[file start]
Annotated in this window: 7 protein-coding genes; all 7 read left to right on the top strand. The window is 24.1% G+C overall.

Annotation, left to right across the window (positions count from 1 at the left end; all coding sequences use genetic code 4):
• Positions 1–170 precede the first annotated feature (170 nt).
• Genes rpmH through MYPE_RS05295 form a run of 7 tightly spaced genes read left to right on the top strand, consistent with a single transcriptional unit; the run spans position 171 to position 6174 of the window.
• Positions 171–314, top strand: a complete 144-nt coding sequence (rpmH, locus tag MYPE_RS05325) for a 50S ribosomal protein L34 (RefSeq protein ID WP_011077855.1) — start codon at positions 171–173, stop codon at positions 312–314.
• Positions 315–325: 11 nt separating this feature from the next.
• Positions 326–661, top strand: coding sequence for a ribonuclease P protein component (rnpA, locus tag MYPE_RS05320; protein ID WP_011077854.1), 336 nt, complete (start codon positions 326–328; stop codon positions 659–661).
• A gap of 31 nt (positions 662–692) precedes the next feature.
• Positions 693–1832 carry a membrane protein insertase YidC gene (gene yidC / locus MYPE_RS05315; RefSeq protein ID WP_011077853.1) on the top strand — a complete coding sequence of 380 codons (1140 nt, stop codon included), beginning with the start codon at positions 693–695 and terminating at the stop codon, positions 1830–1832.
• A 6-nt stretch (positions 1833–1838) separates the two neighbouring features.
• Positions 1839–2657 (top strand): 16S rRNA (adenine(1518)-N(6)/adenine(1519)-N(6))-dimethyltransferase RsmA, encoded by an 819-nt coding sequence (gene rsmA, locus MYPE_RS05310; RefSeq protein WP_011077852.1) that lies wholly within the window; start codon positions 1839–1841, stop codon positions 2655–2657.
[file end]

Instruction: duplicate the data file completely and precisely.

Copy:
Annotated in this window: 7 protein-coding genes; all 7 read left to right on the top strand. The window is 24.1% G+C overall.

Annotation, left to right across the window (positions count from 1 at the left end; all coding sequences use genetic code 4):
• Positions 1–170 precede the first annotated feature (170 nt).
• Genes rpmH through MYPE_RS05295 form a run of 7 tightly spaced genes read left to right on the top strand, consistent with a single transcriptional unit; the run spans position 171 to position 6174 of the window.
• Positions 171–314, top strand: a complete 144-nt coding sequence (rpmH, locus tag MYPE_RS05325) for a 50S ribosomal protein L34 (RefSeq protein ID WP_011077855.1) — start codon at positions 171–173, stop codon at positions 312–314.
• Positions 315–325: 11 nt separating this feature from the next.
• Positions 326–661, top strand: coding sequence for a ribonuclease P protein component (rnpA, locus tag MYPE_RS05320; protein ID WP_011077854.1), 336 nt, complete (start codon positions 326–328; stop codon positions 659–661).
• A gap of 31 nt (positions 662–692) precedes the next feature.
• Positions 693–1832 carry a membrane protein insertase YidC gene (gene yidC / locus MYPE_RS05315; RefSeq protein ID WP_011077853.1) on the top strand — a complete coding sequence of 380 codons (1140 nt, stop codon included), beginning with the start codon at positions 693–695 and terminating at the stop codon, positions 1830–1832.
• A 6-nt stretch (positions 1833–1838) separates the two neighbouring features.
• Positions 1839–2657 (top strand): 16S rRNA (adenine(1518)-N(6)/adenine(1519)-N(6))-dimethyltransferase RsmA, encoded by an 819-nt coding sequence (gene rsmA, locus MYPE_RS05310; RefSeq protein WP_011077852.1) that lies wholly within the window; start codon positions 1839–1841, stop codon positions 2655–2657.